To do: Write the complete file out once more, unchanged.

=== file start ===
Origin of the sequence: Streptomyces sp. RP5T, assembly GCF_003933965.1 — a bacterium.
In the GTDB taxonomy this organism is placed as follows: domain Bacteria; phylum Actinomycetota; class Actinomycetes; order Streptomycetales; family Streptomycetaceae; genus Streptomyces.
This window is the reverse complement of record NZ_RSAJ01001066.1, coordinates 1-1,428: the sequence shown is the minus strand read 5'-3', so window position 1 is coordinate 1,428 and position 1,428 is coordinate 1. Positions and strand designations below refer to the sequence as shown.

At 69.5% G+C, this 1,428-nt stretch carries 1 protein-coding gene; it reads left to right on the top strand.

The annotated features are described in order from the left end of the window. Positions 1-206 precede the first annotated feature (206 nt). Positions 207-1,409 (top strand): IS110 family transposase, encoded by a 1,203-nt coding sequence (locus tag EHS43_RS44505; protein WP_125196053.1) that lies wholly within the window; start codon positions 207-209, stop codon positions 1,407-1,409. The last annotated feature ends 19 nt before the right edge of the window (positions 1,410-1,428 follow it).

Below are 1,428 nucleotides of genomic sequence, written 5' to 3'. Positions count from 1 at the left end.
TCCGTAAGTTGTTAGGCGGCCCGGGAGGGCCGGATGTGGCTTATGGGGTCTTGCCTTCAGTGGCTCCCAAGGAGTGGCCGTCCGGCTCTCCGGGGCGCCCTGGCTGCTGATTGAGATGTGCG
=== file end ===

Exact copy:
Origin of the sequence: Streptomyces sp. RP5T, assembly GCF_003933965.1 — a bacterium.
In the GTDB taxonomy this organism is placed as follows: domain Bacteria; phylum Actinomycetota; class Actinomycetes; order Streptomycetales; family Streptomycetaceae; genus Streptomyces.
This window is the reverse complement of record NZ_RSAJ01001066.1, coordinates 1-1,428: the sequence shown is the minus strand read 5'-3', so window position 1 is coordinate 1,428 and position 1,428 is coordinate 1. Positions and strand designations below refer to the sequence as shown.

At 69.5% G+C, this 1,428-nt stretch carries 1 protein-coding gene; it reads left to right on the top strand.

The annotated features are described in order from the left end of the window. Positions 1-206 precede the first annotated feature (206 nt). Positions 207-1,409 (top strand): IS110 family transposase, encoded by a 1,203-nt coding sequence (locus tag EHS43_RS44505; protein WP_125196053.1) that lies wholly within the window; start codon positions 207-209, stop codon positions 1,407-1,409. The last annotated feature ends 19 nt before the right edge of the window (positions 1,410-1,428 follow it).

Below are 1,428 nucleotides of genomic sequence, written 5' to 3'. Positions count from 1 at the left end.
TCCGTAAGTTGTTAGGCGGCCCGGGAGGGCCGGATGTGGCTTATGGGGTCTTGCCTTCAGTGGCTCCCAAGGAGTGGCCGTCCGGCTCTCCGGGGCGCCCTGGCTGCTGATTGAGATGTGCG